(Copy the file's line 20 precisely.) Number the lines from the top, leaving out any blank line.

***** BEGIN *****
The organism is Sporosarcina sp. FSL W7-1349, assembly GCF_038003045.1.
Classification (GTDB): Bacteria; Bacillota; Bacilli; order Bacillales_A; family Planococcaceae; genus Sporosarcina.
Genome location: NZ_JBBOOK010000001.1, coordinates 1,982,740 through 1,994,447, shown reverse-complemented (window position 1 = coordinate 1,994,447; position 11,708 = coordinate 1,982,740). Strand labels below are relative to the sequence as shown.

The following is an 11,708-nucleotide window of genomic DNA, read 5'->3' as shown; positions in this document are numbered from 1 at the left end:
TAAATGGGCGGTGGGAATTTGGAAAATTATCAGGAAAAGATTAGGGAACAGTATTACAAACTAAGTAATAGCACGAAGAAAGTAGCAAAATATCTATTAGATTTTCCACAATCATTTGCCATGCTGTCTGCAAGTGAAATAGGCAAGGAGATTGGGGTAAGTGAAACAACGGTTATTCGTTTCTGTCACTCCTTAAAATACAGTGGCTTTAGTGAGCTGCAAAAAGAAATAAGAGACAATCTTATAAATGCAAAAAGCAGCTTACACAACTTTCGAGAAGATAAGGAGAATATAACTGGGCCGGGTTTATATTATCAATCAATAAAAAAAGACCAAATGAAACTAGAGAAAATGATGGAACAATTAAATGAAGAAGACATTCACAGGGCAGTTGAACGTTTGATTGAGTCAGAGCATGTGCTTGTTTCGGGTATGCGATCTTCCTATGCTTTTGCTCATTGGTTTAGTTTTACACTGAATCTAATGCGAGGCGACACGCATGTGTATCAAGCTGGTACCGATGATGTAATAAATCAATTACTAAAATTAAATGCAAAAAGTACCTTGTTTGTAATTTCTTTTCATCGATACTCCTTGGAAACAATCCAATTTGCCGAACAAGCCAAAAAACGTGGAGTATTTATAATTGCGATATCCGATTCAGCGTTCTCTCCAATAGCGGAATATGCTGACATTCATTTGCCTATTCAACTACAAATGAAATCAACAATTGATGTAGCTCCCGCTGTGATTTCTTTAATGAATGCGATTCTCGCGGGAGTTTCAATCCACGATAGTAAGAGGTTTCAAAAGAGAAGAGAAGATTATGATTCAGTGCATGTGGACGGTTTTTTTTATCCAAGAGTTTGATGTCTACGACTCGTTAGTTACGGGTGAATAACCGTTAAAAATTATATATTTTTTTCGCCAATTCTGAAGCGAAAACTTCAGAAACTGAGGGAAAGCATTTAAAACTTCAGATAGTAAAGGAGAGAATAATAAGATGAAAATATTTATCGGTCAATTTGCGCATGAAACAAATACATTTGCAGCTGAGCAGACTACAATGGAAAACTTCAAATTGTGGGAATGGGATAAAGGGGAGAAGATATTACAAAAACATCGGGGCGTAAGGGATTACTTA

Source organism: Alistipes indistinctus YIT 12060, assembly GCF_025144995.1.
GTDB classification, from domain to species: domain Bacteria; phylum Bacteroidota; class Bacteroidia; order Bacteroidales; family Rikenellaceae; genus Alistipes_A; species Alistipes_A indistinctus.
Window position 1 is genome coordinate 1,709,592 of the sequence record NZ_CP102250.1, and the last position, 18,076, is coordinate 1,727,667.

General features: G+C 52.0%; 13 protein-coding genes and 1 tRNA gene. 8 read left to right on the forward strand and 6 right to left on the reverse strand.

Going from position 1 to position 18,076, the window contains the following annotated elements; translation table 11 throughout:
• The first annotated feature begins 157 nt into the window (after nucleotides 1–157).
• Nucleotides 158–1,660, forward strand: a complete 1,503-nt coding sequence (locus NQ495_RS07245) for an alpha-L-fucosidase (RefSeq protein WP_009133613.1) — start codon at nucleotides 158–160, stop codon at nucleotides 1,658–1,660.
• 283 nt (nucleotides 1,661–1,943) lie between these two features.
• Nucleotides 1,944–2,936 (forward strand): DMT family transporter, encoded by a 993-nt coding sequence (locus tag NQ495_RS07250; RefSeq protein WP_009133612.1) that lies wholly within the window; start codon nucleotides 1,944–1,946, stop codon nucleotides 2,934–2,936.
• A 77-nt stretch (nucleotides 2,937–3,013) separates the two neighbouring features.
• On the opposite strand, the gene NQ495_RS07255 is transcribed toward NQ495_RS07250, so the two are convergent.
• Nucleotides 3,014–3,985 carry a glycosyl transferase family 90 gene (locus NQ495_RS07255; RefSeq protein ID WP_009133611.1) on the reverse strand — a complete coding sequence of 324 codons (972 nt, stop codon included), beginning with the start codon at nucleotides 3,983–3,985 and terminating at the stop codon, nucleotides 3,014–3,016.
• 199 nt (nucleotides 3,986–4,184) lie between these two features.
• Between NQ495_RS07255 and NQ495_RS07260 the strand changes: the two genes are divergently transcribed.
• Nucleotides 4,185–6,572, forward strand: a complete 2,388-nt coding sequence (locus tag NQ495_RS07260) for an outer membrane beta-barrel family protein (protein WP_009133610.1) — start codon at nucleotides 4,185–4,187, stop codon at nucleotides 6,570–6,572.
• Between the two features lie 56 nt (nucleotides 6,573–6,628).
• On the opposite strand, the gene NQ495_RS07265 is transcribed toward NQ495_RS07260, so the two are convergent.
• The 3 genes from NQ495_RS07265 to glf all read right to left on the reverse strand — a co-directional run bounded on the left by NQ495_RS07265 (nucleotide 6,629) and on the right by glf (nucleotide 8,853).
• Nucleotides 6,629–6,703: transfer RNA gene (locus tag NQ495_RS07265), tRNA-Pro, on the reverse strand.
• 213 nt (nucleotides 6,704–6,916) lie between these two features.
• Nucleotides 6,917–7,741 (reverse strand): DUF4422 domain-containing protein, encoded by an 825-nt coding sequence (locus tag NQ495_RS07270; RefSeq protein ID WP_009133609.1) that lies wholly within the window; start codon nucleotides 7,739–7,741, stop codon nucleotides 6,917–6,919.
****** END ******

• Nucleotides 4,185–6,572, forward strand: a complete 2,388-nt coding sequence (locus tag NQ495_RS07260) for an outer membrane beta-barrel family protein (protein WP_009133610.1) — start codon at nucleotides 4,185–4,187, stop codon at nucleotides 6,570–6,572.